Hooded serpent hypertext signifies phaṇi ‘lead or zinc’, paṇi ‘merchant, market’

Mirror: http://tinyurl.com/kwp6r9o

Sindhu-Sarasvati (Bhārati) Script cipher is logo-semantic representation of hypertexts using rebus principle to represent Meluhha image words and substantive meanings related to wealth-creation activities. Thus, the cipher protocol is HTTP, hypertext transfer protocol which is explained by Vātsyāyana as mlecchita vikalpa (Meluhha cipher) in Vidyāsamuddeśa which lists 64 arts including three related to semantics: akṣara muṣṭika kathanam (wrist-finger narrative), desabhāṣā jñānam (knowledge of dialects) and mlecchita vikalpa (cipher-writing).

The significance of the four-hooded serpent over the membrum virile of the charioteer on Daimabad bronze utsava bera is realized as hypertext in Meluhha.  bhar̥kanu ‘rise of penis’ rebus: bhaṭa ‘furnace, smelter’ PLUS phaṇin ‘hood of serpent’ rebus: phaṇi ‘lead, zinc merchant’. thus, together, the hypertext reads: merchant of lead, zinc smelter (products). This reading is consistent with the other hieroglyphs on the Daimabad bronze chariot: pōlaḍu ‘black drongo’ rebus: pōlaḍa ‘steel’ PLUS dula ‘pair’ rebus: dul ‘metal casting’, thus steel metalcasting; pōla ‘bos indicus, zebu’ rebus: pōla ‘magnetite, ferrite ore’ PLUS mēṇḍhā A crook or curved end rebus: meḍ ‘iron, metal’ (Ho.) The utsava bera Daimabad chariot is thus a calling card of detailing the charioteer’s professional competences as smelter, ironworker, metalworker. Semantic reinforcement of a synonym: kulyā ‘hood of serpent’ rebus: kol ‘working in iron’, kolhe ‘smelter’.

daimabad4.JPG

 

The same logo-semantic cipher is applicable to the nāga worshippers/soldiers (bhar̥a), celebrating the fiery, flaming pillar topped by kambhar̥ā ‘fish-fin’ rebus: kammaṭa ‘mint, coiner, coinage’. naga1.jpgnaga2.jpg

B. bhaṛ ʻ soldier, servant, nom. prop. ʼ, bhaṛil ʻ servant, hero ʼ; Bhoj. bhar ʻ name of a partic. low caste ʼ; G. bhaṛ m. ʻ warrior, hero, opulent person ʼ, adj. ʻ strong, opulent ʼ, ubhaṛ m. ʻ landless worker ʼ (G. cmpd. with u — , ʻ without ʼ, i.e. ʻ one without servants ʼ?); Si. beḷē ʻ soldier ʼ < *baḷaya, st. baḷa — ; — Pk. bhuaga — m. ʻ worshipper in a temple ʼ,(CDIAL 9588)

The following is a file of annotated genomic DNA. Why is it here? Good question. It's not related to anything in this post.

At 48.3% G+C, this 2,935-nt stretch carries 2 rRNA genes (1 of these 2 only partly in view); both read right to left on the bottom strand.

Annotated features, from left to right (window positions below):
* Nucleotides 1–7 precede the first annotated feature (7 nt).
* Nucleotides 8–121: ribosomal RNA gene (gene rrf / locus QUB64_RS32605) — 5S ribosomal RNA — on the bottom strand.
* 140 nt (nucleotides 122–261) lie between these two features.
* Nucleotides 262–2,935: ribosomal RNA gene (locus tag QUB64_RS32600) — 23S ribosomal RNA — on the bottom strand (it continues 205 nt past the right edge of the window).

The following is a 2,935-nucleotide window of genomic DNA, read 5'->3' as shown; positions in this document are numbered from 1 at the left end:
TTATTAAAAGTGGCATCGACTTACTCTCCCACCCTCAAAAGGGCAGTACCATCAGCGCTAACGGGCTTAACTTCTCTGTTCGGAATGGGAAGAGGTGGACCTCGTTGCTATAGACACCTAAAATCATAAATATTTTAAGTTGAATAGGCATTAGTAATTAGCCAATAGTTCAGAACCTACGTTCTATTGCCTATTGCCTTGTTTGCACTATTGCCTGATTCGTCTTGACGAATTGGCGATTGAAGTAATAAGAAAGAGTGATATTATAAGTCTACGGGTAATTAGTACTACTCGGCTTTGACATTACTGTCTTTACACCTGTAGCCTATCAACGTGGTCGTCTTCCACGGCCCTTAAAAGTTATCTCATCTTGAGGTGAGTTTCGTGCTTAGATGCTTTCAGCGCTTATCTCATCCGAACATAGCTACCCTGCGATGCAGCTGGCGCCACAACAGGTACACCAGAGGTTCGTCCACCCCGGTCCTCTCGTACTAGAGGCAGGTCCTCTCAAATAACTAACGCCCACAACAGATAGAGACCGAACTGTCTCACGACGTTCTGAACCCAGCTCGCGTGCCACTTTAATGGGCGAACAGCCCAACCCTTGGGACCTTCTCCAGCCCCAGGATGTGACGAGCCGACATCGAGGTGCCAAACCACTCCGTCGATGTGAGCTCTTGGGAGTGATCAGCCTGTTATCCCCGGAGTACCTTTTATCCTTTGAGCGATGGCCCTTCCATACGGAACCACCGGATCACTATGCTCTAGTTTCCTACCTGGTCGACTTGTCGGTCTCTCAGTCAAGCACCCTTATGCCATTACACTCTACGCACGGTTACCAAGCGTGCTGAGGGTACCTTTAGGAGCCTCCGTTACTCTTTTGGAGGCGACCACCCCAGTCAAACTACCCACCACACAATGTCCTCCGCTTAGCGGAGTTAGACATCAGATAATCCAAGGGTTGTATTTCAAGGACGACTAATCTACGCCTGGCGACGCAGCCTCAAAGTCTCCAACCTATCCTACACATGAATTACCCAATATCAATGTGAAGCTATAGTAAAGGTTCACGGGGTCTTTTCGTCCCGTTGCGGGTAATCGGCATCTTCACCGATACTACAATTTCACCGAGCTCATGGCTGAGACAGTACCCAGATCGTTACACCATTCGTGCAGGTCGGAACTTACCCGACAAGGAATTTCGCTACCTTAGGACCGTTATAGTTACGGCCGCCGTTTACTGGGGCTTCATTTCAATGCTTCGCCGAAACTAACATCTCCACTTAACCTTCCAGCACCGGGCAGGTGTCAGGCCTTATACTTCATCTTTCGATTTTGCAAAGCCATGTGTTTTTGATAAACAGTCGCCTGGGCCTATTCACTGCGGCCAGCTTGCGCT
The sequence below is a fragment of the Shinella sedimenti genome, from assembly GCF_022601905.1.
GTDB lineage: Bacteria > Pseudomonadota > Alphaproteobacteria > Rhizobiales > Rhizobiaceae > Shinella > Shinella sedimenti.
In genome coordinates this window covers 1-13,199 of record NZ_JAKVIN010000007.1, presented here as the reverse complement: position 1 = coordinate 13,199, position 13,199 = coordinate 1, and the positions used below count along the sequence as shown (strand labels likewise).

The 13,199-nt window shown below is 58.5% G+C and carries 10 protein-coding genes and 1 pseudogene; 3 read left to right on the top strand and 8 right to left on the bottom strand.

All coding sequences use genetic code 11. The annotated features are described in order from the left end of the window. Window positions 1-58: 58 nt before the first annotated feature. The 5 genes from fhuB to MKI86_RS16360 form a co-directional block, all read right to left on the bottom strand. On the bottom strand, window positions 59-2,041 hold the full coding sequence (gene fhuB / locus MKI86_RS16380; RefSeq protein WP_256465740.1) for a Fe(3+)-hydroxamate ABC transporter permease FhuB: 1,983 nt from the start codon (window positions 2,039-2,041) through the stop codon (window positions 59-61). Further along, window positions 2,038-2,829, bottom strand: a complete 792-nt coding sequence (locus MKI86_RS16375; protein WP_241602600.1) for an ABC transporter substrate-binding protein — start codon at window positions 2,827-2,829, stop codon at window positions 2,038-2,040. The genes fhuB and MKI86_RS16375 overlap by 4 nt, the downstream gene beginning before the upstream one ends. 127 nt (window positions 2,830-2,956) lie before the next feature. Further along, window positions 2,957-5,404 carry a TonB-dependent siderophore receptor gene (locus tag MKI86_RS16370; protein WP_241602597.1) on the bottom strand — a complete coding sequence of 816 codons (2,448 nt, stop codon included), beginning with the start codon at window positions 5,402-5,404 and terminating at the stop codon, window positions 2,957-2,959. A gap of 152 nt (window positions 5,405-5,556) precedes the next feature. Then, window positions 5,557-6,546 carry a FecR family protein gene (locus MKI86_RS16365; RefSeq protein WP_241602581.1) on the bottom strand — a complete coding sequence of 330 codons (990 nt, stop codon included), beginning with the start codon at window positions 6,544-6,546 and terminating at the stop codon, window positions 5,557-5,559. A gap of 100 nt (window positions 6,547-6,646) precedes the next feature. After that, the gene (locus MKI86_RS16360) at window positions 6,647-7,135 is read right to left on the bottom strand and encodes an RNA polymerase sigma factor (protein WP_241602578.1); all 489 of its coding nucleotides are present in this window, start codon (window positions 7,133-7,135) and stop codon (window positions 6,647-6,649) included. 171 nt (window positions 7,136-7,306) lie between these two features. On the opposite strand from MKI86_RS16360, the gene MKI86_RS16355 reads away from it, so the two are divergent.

It is submitted that the hypertexts on Daimabad chariot and hypertexts on the Amaravati sculptural friezes convey the same logo-semantics related to the worship of the fiery, flaming pillar as a signifier of Ta. kampaṭṭam coinage, coin. Ma. kammaṭṭam, kammiṭṭam coinage, mint. Ka. kammaṭa id.; kammaṭi a coiner.(DEDR 1236).kammata1.JPG

phaṇa1 m. ʻ expanded hood of snake (esp. of cobra) ʼ MBh. 2. *phēṇa — 2. [Cf. phaṭa — , *phēṭṭa — 2 and *phaṇati2. — For mng. ʻ shoulder — blade ʼ &c. cf. association of shape in phaṇāphalaka — Bhartr̥. ~ aṁsaphalaká — ŚBr. and cf. phēna — n. ʻ cuttlefish bone ʼ Car.]
1. Pa. phaṇa — m. ʻ expanded hood of snake ʼ, Pk. phaṇa — m., °ṇā — f.; Wg. paṇ — šī ʻ big snake ʼ (+šai ʻ head ʼ? NTS xvii 287); K. phan m. ʻ expanded hood of snake ʼ, S. phaṇi f., L.awāṇ. phaṇ, P. phaṇ, °ṇu f., ludh. phan m., WPah. (Joshi) faṇ m., Ku. phaṇ, °ṇi, N. phani, A. phanā, B. phan, °nā, Or. phaṇā̆, Mth.phanā, Bhoj. phan, H. phan, °nā m., G. phe (< *phaṇi), phaṇī f., M. phaṇ m., °ṇī f., Si. paṇa, peṇa. — S. phaṇi f. ʻ shoulderblade ʼ; H. phanī f. ʻ wedge ʼ; G. phaṇɔ m. ʻ fore part of foot ʼ.2. A. phenā ʻ expanded hood of snake ʼ, Or. pheṇā̆.phaṇin — , phaṇakara — .phaṇá — 2 ʻ froth ʼ see phāṇita — .Addenda: phaṇa — 1: S.kcch. phaṇ f. ʻ snake’s hood, front part of foot ʼ, phaṇī f. ʻ weaver’s toothed instrument for pressing and closing the woof ʼ; WPah.kṭg. phɔ́ṇ m. ʻ cobra’s hood ʼ; Garh. phaṇ ʻ snake’s hood ʼ.(CDIAL 9042) phaṇin ʻ hooded (of snake, esp. cobra) ʼ Kathās. [phaṇá — 1]
Pk. phaṇi — m. ʻ snake ʼ; P. phaṇī ʻ flat — headed (of snake) ʼ; A. phanī ʻ snake ʼ; Or. phaṇī ʻ hooded ʼ, sb. ʻ snake ʼ; H. phanī ʻ hooded ʼ; G. phaṇī m. ʻ snake ʼ, Si. paṇiya.(CDIAL 9046).

S. Kalyanaraman

Sarasvati Research Center April 1, 2017

Advertisements

Leave a Reply

Fill in your details below or click an icon to log in:

WordPress.com Logo

You are commenting using your WordPress.com account. Log Out / Change )

Twitter picture

You are commenting using your Twitter account. Log Out / Change )

Facebook photo

You are commenting using your Facebook account. Log Out / Change )

Google+ photo

You are commenting using your Google+ account. Log Out / Change )

Connecting to %s

%d bloggers like this: